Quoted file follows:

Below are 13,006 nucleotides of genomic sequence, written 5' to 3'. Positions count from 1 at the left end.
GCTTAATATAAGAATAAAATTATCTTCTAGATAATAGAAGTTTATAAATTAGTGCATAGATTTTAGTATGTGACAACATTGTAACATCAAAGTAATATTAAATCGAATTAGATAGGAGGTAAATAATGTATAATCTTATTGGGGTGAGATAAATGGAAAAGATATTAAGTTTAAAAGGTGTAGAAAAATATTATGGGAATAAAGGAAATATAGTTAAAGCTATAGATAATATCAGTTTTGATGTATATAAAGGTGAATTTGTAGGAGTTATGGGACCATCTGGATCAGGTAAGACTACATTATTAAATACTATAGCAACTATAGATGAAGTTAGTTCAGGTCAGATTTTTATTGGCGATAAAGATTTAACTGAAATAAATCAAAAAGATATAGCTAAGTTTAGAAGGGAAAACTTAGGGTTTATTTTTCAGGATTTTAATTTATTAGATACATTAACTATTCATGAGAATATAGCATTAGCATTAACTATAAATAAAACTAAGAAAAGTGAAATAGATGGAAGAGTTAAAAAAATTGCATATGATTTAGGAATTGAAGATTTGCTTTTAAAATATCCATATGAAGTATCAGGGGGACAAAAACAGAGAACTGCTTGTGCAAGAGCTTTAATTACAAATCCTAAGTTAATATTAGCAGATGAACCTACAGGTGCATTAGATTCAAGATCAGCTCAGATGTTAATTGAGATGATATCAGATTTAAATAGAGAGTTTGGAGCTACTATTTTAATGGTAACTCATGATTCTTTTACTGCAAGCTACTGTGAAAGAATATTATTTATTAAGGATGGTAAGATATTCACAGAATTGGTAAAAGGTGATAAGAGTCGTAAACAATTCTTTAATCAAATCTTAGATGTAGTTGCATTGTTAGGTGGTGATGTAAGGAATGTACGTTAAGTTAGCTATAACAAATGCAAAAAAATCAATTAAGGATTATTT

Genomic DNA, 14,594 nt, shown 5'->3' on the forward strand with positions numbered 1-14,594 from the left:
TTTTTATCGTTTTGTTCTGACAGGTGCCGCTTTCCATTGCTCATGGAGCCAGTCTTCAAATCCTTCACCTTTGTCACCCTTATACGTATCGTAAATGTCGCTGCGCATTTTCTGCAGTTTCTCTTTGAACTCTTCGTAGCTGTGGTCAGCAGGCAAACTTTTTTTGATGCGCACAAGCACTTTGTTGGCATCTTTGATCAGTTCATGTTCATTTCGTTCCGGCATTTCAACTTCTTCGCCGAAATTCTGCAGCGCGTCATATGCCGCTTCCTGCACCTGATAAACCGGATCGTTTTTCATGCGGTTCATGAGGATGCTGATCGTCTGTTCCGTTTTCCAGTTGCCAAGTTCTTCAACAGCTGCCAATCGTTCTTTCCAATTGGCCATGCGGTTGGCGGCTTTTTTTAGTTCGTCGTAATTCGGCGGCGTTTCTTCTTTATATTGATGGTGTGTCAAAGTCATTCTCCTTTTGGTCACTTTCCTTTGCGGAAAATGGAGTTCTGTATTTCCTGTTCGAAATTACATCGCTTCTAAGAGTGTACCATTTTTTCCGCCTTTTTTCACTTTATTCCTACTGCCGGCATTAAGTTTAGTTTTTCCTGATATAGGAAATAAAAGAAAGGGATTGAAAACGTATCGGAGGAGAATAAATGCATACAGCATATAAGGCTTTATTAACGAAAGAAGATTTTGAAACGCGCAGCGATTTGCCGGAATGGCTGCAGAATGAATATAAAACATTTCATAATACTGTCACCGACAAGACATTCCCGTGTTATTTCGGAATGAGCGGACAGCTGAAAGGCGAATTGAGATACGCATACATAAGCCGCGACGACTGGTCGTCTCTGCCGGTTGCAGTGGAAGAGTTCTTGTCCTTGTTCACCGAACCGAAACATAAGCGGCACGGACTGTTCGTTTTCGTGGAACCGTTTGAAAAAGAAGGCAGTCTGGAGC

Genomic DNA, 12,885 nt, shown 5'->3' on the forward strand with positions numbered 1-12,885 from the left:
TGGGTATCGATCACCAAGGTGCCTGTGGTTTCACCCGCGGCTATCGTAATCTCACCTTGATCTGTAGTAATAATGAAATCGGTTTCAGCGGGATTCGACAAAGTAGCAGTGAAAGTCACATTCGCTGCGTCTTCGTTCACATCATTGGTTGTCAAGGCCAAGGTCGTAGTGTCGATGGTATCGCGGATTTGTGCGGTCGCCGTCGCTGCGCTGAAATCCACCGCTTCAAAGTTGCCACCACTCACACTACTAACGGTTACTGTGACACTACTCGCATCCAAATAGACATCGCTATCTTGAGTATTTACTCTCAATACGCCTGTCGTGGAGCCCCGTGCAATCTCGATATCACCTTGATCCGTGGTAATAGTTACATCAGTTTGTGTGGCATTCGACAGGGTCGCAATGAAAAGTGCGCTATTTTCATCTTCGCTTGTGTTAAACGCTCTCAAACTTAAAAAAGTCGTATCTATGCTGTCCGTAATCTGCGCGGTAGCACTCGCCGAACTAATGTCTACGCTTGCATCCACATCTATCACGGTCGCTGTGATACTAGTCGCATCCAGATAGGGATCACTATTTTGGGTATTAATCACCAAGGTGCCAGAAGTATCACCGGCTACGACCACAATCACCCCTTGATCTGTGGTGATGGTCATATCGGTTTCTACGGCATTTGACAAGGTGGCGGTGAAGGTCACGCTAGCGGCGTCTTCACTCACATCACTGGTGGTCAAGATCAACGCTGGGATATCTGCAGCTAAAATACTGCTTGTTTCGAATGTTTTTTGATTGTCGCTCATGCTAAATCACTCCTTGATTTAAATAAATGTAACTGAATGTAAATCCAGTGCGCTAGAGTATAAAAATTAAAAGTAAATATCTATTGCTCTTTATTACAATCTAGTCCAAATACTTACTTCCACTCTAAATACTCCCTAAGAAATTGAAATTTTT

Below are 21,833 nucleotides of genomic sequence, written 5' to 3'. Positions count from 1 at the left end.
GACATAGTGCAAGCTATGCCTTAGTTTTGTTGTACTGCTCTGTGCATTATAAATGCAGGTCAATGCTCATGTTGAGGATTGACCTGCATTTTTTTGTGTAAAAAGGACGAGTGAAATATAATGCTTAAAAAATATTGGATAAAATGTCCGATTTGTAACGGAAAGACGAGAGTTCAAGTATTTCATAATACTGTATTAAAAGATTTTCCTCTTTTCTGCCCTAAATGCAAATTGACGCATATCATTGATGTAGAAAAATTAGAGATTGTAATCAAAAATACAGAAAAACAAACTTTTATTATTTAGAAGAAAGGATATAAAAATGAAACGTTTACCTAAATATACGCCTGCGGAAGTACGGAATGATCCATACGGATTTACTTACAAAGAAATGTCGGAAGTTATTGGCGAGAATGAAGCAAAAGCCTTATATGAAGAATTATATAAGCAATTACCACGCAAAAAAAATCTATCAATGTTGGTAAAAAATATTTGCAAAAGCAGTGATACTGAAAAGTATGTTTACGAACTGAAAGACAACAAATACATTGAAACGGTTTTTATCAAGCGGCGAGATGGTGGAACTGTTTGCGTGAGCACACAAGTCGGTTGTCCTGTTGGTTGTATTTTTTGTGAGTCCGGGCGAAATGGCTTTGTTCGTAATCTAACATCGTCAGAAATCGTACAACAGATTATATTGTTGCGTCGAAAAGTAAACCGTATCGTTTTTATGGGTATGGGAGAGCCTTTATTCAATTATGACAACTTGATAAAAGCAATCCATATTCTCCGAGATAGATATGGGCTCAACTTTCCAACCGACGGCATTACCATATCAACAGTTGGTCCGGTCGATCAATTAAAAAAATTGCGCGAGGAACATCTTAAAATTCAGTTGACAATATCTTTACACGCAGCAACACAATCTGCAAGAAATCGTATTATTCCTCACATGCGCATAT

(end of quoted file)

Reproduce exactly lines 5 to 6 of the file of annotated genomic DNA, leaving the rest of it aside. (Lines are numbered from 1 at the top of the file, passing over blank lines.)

Genomic DNA, 12,885 nt, shown 5'->3' on the forward strand with positions numbered 1-12,885 from the left:
TGGGTATCGATCACCAAGGTGCCTGTGGTTTCACCCGCGGCTATCGTAATCTCACCTTGATCTGTAGTAATAATGAAATCGGTTTCAGCGGGATTCGACAAAGTAGCAGTGAAAGTCACATTCGCTGCGTCTTCGTTCACATCATTGGTTGTCAAGGCCAAGGTCGTAGTGTCGATGGTATCGCGGATTTGTGCGGTCGCCGTCGCTGCGCTGAAATCCACCGCTTCAAAGTTGCCACCACTCACACTACTAACGGTTACTGTGACACTACTCGCATCCAAATAGACATCGCTATCTTGAGTATTTACTCTCAATACGCCTGTCGTGGAGCCCCGTGCAATCTCGATATCACCTTGATCCGTGGTAATAGTTACATCAGTTTGTGTGGCATTCGACAGGGTCGCAATGAAAAGTGCGCTATTTTCATCTTCGCTTGTGTTAAACGCTCTCAAACTTAAAAAAGTCGTATCTATGCTGTCCGTAATCTGCGCGGTAGCACTCGCCGAACTAATGTCTACGCTTGCATCCACATCTATCACGGTCGCTGTGATACTAGTCGCATCCAGATAGGGATCACTATTTTGGGTATTAATCACCAAGGTGCCAGAAGTATCACCGGCTACGACCACAATCACCCCTTGATCTGTGGTGATGGTCATATCGGTTTCTACGGCATTTGACAAGGTGGCGGTGAAGGTCACGCTAGCGGCGTCTTCACTCACATCACTGGTGGTCAAGATCAACGCTGGGATATCTGCAGCTAAAATACTGCTTGTTTCGAATGTTTTTTGATTGTCGCTCATGCTAAATCACTCCTTGATTTAAATAAATGTAACTGAATGTAAATCCAGTGCGCTAGAGTATAAAAATTAAAAGTAAATATCTATTGCTCTTTATTACAATCTAGTCCAAATACTTACTTCCACTCTAAATACTCCCTAAGAAATTGAAATTTTT